Not a band name, but the question of how long 500,000 people can go without drinking water already has its answer: Not long.
Experts say the bloom, which was nurtured by excess phosphorus runoff, appears to be pinned to the western edge of the lake by a combination of winds, waves, and currents.
So far, the city of Toledo, which provides water to about 500,000 people in the region, has been the most severely affected. The Toledo Blade reports that city officials are still running tests and trying to figure out how to make the water drinkable again. They’re still not sure how the toxin could have gotten through the plant’s treatment systems — or how widespread the contamination actually is.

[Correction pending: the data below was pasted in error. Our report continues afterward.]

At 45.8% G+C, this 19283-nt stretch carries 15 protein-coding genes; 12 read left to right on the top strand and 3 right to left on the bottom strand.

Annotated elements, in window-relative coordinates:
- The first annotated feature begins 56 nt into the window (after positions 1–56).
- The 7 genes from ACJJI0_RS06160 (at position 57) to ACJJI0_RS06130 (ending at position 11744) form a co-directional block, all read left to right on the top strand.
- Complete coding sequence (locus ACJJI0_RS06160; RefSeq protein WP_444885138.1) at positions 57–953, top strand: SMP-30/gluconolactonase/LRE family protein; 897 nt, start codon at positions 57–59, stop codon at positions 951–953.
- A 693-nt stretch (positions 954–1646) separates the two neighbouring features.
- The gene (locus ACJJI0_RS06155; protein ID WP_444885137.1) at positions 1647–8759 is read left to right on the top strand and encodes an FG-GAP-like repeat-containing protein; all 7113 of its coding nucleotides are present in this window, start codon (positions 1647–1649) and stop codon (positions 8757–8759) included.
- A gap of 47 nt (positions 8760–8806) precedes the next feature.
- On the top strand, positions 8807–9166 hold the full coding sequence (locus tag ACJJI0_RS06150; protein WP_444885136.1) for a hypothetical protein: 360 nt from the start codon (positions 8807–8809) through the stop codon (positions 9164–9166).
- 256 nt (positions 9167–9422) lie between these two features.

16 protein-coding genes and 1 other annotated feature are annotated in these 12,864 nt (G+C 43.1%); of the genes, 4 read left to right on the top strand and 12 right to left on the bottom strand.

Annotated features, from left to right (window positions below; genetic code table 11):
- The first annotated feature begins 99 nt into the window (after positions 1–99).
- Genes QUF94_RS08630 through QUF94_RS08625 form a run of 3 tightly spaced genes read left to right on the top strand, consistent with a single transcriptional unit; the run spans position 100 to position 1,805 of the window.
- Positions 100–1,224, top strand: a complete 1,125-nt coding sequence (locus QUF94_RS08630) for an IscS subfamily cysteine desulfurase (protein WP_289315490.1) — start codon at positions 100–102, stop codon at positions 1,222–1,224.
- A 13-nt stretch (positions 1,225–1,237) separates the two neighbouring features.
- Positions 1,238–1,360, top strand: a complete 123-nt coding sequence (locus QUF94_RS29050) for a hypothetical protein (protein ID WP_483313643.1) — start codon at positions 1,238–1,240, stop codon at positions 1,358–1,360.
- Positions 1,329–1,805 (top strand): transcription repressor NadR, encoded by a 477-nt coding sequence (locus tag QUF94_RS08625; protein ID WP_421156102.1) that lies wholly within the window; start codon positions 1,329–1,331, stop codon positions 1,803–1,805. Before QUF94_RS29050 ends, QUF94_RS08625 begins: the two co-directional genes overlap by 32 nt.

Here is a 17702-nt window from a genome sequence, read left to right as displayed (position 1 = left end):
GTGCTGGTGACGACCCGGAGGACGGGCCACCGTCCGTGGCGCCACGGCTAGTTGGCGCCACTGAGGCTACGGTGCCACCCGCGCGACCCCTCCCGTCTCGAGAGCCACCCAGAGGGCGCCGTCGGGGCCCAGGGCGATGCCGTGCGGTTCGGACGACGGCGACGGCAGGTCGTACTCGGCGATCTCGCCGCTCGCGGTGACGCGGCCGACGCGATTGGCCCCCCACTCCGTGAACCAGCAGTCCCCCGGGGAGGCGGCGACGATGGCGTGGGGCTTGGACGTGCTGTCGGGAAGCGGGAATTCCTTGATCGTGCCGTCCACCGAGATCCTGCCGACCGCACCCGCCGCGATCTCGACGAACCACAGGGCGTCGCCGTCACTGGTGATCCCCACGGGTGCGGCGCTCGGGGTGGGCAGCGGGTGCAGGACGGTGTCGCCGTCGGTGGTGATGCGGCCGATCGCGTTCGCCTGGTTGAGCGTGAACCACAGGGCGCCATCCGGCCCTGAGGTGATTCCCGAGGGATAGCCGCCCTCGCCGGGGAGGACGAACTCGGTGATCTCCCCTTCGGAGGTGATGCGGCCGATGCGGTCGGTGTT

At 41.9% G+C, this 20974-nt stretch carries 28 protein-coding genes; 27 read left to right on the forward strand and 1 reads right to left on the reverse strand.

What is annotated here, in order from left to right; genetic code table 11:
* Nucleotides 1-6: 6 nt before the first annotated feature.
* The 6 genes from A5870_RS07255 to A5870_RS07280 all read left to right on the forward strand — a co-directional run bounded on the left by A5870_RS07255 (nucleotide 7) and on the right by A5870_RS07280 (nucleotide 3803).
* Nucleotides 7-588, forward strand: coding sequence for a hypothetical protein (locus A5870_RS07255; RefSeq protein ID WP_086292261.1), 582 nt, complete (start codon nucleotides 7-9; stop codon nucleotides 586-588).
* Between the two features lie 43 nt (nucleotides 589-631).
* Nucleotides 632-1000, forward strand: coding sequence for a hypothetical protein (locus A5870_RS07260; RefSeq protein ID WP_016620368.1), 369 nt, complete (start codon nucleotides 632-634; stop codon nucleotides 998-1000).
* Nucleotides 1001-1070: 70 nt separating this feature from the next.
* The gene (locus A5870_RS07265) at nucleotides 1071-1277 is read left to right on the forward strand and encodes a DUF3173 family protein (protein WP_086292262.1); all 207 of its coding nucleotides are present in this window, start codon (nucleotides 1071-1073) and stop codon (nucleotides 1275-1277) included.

Ongoing. They’re now saying the water is safe, but something like this doesn’t just go away over night. Increased phosphorous levels in a body the water the size of Lake Erie qualifies as an environmental catastrophe, so what to do now? How quickly do people return to their normal routines without factoring in the causes and then trying to factor them out of thier everyday lives? Probably at something approximating the speed of sound, which means the problem will persist.
Learning is hard. Math is mean.
Image: streaks of blue and green that color the Great Lakes, via Wikimedia Commons. The green is Lake Erie is algae. NASA photo from 2011.